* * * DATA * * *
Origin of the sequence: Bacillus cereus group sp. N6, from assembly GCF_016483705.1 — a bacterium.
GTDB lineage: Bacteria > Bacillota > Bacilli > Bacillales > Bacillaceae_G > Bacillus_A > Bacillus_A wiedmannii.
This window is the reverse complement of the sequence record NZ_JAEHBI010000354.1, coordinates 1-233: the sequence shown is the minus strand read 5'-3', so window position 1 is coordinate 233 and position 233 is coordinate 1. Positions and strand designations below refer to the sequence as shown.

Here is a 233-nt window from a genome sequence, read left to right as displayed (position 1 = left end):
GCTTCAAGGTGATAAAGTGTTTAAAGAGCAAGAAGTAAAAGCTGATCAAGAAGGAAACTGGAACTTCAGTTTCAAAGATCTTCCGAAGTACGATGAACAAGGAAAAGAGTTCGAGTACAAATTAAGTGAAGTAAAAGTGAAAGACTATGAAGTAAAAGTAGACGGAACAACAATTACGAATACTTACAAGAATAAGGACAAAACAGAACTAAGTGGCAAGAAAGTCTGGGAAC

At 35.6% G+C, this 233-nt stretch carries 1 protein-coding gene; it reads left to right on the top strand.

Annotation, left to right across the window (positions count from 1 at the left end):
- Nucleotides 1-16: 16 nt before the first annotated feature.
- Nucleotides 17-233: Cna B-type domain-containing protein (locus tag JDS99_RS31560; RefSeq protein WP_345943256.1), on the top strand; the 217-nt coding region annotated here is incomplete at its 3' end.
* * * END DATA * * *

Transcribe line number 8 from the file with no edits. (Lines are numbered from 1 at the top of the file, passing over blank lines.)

- Nucleotides 1-16: 16 nt before the first annotated feature.